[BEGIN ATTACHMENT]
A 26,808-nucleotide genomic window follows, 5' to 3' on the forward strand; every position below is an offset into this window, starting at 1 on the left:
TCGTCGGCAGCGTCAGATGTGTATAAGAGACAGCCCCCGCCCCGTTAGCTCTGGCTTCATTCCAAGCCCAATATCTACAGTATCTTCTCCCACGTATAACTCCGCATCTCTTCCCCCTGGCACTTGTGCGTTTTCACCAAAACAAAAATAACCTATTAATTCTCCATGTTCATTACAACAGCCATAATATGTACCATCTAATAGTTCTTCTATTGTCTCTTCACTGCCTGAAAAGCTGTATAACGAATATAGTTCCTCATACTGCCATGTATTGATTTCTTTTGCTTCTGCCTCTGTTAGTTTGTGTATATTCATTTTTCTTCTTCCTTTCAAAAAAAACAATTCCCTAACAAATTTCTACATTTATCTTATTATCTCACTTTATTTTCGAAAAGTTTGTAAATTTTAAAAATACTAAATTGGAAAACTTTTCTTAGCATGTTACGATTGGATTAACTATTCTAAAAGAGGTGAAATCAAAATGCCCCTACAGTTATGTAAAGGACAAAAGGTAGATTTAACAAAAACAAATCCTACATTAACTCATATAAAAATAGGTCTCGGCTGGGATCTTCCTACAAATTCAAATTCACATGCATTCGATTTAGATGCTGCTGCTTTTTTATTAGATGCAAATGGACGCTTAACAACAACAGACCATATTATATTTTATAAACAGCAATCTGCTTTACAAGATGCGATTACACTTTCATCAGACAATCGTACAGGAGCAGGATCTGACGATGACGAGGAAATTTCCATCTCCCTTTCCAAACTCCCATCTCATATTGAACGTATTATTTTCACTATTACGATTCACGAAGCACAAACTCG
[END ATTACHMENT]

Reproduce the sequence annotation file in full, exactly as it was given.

A 26,808-nucleotide genomic window follows, 5' to 3' on the forward strand; every position below is an offset into this window, starting at 1 on the left:
TCGTCGGCAGCGTCAGATGTGTATAAGAGACAGCCCCCGCCCCGTTAGCTCTGGCTTCATTCCAAGCCCAATATCTACAGTATCTTCTCCCACGTATAACTCCGCATCTCTTCCCCCTGGCACTTGTGCGTTTTCACCAAAACAAAAATAACCTATTAATTCTCCATGTTCATTACAACAGCCATAATATGTACCATCTAATAGTTCTTCTATTGTCTCTTCACTGCCTGAAAAGCTGTATAACGAATATAGTTCCTCATACTGCCATGTATTGATTTCTTTTGCTTCTGCCTCTGTTAGTTTGTGTATATTCATTTTTCTTCTTCCTTTCAAAAAAAACAATTCCCTAACAAATTTCTACATTTATCTTATTATCTCACTTTATTTTCGAAAAGTTTGTAAATTTTAAAAATACTAAATTGGAAAACTTTTCTTAGCATGTTACGATTGGATTAACTATTCTAAAAGAGGTGAAATCAAAATGCCCCTACAGTTATGTAAAGGACAAAAGGTAGATTTAACAAAAACAAATCCTACATTAACTCATATAAAAATAGGTCTCGGCTGGGATCTTCCTACAAATTCAAATTCACATGCATTCGATTTAGATGCTGCTGCTTTTTTATTAGATGCAAATGGACGCTTAACAACAACAGACCATATTATATTTTATAAACAGCAATCTGCTTTACAAGATGCGATTACACTTTCATCAGACAATCGTACAGGAGCAGGATCTGACGATGACGAGGAAATTTCCATCTCCCTTTCCAAACTCCCATCTCATATTGAACGTATTATTTTCACTATTACGATTCACGAAGCACAAACTCG